In a new paper published on 28 May in Advanced Materials, the authors report a novel water purification device inspired by a rose (1). The solar-steaming system is made from layered, black paper sheets shaped into petals encased in a glass jar as a novel portable water purification system. The “stem” is a tubular structure that collects untreated water from any source — including rain — which flows through the 3D petals. The system uses energy from sunlight to separate salt and other impurities from water through evaporation.
Clean water is critical to meet the demands of population growth and increased industrialisation and to improve the quality of life in the developing world. Greener technologies that make use of solar energy could help bring clean water, sanitation, and hygiene to communities while protecting precious natural resources.
The researchers from the University of Texas, led by Associate Professor Donglei (Emma) Fan, may have designed a more efficient way to apply the solar-steaming technique for water treatment. The technique uses energy drawn from the sun’s rays to separate salts and other water impurities from water through evaporation.
The black filtered paper coated with a special type of polymer called polypyrrole that can convert light to heat. Polypyrrole condenses water into steam and as this happens, impurities are separated from the water. The “unisystem” also connects to a low-pressure pump to help condense the water more efficiently.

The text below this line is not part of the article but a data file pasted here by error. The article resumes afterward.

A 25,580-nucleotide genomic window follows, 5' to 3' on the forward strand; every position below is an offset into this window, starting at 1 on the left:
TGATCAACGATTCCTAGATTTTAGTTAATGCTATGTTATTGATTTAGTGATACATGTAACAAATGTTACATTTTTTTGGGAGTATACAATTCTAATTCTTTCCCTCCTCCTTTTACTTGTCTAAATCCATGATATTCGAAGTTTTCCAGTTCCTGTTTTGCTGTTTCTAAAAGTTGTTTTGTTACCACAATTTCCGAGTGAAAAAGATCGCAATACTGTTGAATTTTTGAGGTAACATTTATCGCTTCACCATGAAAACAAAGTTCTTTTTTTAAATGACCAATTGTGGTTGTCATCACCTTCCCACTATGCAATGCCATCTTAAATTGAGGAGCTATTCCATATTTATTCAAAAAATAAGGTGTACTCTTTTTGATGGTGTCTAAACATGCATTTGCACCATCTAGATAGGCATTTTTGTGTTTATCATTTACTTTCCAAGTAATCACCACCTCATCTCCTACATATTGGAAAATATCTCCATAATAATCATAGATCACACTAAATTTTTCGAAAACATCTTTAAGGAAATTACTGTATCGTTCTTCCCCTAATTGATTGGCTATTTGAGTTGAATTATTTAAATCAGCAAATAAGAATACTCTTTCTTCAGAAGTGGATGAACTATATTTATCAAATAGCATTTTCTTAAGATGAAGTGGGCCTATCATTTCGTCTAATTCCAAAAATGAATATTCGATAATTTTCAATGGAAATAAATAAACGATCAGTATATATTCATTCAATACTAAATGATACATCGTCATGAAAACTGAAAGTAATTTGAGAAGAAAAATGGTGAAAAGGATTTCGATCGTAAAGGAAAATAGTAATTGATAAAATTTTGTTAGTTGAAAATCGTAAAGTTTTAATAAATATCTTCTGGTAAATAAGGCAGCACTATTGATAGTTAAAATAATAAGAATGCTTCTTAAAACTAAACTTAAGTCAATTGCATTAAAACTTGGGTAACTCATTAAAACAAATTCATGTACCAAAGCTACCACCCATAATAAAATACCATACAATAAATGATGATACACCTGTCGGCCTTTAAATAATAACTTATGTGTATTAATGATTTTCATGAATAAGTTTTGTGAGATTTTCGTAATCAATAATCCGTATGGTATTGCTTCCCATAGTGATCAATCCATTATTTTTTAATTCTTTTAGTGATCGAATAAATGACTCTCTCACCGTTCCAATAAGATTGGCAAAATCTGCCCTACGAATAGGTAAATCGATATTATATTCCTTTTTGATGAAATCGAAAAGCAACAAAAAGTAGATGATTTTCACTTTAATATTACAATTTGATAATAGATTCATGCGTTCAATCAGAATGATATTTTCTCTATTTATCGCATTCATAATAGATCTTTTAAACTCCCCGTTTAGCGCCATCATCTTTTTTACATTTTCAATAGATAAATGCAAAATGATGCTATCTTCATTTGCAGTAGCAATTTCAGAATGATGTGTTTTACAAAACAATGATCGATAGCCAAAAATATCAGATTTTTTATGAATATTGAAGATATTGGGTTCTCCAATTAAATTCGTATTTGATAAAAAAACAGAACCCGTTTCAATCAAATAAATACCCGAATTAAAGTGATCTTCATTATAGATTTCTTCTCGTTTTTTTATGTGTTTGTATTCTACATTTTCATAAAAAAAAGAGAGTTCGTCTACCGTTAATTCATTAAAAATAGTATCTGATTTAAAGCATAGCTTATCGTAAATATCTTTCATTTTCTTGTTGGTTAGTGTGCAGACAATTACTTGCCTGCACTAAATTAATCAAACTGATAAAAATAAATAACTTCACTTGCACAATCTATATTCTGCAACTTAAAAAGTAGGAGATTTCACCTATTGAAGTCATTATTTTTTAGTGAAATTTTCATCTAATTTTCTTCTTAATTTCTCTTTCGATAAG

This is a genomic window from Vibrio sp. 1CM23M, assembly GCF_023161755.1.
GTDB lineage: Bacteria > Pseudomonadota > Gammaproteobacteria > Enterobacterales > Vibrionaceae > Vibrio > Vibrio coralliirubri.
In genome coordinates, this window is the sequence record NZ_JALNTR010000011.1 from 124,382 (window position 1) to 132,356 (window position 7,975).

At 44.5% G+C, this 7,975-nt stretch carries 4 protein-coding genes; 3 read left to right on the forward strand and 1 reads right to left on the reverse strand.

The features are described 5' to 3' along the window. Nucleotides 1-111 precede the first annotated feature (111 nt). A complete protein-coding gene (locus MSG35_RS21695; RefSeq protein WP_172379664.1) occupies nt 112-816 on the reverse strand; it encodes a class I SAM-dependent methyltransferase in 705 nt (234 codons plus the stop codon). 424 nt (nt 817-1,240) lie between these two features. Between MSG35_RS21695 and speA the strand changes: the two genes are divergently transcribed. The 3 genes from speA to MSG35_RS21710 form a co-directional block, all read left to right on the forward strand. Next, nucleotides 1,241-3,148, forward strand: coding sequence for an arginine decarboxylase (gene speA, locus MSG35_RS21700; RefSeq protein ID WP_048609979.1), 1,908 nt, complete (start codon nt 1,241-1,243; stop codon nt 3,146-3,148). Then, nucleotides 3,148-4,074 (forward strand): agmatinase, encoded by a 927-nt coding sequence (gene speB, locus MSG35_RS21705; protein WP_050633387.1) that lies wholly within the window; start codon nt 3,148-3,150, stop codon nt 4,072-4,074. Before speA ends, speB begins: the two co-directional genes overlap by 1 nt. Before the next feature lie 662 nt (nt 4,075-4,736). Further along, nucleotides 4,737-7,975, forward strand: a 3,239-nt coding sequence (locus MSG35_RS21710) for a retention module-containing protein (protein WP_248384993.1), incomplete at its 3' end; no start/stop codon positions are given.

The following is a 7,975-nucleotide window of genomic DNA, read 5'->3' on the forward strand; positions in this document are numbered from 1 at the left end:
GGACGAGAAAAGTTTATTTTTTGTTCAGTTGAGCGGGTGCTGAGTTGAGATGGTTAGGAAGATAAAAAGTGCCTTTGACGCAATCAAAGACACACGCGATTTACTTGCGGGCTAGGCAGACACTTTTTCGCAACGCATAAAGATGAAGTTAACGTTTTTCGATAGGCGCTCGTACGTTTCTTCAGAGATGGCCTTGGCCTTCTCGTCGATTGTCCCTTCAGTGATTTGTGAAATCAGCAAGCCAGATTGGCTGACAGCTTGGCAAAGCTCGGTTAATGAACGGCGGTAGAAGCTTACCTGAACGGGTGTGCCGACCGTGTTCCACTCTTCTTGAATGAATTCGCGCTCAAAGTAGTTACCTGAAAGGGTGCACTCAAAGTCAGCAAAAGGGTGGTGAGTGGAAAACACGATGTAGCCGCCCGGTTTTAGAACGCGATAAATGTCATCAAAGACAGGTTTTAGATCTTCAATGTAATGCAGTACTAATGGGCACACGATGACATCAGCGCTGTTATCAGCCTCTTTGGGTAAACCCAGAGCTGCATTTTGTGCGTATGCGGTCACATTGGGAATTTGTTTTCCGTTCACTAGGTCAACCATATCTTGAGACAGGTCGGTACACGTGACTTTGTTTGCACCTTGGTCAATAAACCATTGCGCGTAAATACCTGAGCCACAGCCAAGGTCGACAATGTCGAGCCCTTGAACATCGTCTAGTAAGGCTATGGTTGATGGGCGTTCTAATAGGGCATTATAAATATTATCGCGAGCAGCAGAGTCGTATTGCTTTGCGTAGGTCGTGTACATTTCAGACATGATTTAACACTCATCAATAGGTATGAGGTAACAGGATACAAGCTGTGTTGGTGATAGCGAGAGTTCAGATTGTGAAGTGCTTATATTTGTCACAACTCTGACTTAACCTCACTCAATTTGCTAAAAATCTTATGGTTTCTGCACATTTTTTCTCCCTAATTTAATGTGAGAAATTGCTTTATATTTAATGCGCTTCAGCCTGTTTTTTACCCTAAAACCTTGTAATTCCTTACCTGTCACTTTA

Single sheets of the polypyrrole-coated paper cannot collect enough water. So the authors looked at various shapes in search of a design that would retain the optimal amount of water. Many devices take inspiration from nature and Fan remembered a book she read as a child called “The Black Tulip” by Alexandre Dumas.
They soon discovered that the origami-style rose is an ideal shape as it allows more direct sunlight to hit the material and also creates more internal reflections. The flower-like structure — and in particular, the rose — provides a larger surface area such that more water can evaporate from the material.
Another advantage of this approach is that it is much cheaper — just 2 cents to produce — and less bulky than existing systems. The inexpensive materials are both portable and lightweight, enabling the researchers to achieve “portable low-pressure solar steaming collection system with high performance”.
The device removes contamination from heavy metals and bacteria, as well as salt from seawater, leaving only purified water that meets drinking standard requirements of the World Health Organization. And it can product produce almost two litres of water per hour per square meter, which is then stored securely in the glass jar.
The authors write, “This work can inspire new paradigms toward developing high‐performance solar steaming technologies for individuals and households”. The novel low-cost device could help address the growing global scarcity of clean water.
(1) Li, W. et al. Portable Low‐Pressure Solar Steaming‐Collection Unisystem with Polypyrrole Origamis. Advanced Materials (2019). DOI: 10.1002/adma.201900720